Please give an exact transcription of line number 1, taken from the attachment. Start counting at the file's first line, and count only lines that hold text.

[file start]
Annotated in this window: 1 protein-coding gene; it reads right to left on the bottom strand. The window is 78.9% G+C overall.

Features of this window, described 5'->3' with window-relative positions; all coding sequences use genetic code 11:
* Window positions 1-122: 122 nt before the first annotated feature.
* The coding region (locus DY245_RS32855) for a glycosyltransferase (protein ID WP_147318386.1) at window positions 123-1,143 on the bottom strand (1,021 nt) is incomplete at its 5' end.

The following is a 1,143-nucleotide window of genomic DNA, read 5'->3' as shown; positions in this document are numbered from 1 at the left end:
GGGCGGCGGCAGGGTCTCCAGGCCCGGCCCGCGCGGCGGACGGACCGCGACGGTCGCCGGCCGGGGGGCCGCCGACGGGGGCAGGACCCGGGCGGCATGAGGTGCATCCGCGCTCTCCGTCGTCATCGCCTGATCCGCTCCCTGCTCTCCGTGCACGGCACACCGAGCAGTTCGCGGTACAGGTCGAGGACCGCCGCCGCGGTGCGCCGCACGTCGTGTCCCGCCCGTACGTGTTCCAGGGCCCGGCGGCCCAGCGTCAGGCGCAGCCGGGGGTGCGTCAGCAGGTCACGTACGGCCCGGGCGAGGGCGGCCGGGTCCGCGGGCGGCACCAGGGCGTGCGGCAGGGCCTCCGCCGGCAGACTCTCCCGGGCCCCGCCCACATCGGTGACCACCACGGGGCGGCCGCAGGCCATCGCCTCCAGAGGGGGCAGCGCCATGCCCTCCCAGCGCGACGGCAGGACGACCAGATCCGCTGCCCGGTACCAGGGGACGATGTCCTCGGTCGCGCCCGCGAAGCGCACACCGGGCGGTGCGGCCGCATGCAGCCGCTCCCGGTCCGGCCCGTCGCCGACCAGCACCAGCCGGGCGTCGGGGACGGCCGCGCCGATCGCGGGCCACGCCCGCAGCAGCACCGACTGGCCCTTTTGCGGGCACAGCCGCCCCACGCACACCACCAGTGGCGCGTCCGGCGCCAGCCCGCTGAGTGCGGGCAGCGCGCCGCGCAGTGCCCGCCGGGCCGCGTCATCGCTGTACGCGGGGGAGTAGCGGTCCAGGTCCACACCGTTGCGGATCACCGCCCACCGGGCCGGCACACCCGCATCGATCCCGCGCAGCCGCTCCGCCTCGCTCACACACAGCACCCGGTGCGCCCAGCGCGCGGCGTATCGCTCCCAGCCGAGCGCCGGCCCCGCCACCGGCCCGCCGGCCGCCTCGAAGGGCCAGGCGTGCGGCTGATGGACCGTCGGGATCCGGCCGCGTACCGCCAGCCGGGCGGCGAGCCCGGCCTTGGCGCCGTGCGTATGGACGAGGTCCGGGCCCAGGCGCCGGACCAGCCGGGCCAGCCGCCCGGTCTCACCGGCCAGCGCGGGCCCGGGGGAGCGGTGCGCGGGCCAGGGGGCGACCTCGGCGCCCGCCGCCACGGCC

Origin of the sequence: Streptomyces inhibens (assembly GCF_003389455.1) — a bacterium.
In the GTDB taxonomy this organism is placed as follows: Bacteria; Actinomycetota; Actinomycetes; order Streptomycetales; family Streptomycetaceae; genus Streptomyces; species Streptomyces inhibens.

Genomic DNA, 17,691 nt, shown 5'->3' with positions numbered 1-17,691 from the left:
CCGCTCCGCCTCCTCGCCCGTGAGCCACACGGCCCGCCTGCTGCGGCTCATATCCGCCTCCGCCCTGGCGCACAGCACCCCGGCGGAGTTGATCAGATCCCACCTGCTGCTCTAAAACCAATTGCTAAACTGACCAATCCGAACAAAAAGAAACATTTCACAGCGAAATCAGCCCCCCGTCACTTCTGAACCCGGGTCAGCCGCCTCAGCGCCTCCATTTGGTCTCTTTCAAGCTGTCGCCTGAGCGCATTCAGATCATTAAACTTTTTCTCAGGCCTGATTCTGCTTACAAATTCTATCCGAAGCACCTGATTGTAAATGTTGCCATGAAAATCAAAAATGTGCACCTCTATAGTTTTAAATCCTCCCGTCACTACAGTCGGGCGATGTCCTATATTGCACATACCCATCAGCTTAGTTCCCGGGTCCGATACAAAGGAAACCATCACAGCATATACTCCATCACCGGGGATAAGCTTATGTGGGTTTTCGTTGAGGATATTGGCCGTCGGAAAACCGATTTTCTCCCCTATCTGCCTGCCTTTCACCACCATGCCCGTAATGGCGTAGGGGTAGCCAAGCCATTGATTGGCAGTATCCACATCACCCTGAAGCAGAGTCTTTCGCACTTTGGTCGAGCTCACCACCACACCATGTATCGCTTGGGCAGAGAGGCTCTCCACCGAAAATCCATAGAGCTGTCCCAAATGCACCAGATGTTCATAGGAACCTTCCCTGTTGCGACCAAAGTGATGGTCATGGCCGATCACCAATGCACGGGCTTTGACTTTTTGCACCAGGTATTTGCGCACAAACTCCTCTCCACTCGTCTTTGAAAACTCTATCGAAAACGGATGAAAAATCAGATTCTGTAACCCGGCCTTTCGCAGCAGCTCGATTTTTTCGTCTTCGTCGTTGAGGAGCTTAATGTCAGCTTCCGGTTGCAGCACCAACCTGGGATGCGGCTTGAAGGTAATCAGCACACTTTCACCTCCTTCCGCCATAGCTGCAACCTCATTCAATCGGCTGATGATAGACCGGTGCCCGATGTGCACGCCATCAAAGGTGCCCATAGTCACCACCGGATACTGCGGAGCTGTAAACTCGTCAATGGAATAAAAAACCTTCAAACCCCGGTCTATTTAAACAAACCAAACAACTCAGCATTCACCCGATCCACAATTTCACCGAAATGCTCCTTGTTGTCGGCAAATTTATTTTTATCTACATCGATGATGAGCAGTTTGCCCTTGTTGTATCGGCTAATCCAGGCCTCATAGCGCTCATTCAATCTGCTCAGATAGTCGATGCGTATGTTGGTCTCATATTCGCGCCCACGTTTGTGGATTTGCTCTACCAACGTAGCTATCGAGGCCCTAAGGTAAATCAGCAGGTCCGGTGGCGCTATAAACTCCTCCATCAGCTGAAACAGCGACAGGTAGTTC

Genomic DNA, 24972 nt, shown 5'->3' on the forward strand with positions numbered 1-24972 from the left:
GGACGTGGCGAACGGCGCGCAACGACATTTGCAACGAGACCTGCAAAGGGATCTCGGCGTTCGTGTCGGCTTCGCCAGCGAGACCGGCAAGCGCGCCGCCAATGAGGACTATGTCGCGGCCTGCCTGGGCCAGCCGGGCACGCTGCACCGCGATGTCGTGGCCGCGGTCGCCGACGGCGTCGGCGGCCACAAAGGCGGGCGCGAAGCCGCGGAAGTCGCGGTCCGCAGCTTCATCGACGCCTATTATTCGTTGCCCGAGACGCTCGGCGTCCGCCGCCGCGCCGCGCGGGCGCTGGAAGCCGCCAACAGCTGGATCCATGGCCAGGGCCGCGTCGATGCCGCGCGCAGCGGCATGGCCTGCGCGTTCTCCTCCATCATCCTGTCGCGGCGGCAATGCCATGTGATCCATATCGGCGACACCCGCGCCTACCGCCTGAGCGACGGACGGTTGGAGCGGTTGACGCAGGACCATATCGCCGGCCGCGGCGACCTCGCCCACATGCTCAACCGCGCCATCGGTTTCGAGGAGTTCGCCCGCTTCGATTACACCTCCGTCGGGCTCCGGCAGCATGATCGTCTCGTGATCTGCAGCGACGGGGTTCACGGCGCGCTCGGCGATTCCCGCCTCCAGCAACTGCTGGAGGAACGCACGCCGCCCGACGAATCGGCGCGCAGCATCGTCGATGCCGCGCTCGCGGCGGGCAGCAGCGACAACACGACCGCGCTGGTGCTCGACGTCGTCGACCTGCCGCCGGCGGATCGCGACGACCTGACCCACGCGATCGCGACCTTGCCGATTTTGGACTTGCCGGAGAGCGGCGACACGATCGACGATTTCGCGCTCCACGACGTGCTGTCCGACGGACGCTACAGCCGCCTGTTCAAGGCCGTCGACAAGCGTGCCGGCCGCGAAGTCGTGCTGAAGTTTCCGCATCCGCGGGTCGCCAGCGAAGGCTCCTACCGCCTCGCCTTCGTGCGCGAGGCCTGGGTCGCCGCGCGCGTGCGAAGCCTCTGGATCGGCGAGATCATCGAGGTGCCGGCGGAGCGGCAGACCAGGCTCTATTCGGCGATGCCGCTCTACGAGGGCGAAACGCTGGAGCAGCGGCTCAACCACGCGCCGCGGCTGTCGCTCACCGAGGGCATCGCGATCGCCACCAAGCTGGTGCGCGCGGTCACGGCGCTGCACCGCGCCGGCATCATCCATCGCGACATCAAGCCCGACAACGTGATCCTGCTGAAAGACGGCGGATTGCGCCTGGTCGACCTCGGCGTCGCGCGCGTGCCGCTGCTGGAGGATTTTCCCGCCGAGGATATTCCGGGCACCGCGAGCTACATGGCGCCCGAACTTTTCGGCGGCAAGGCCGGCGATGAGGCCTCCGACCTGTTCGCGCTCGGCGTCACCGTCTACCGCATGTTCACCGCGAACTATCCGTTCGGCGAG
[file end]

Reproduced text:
Annotated in this window: 1 protein-coding gene; it reads right to left on the bottom strand. The window is 78.9% G+C overall.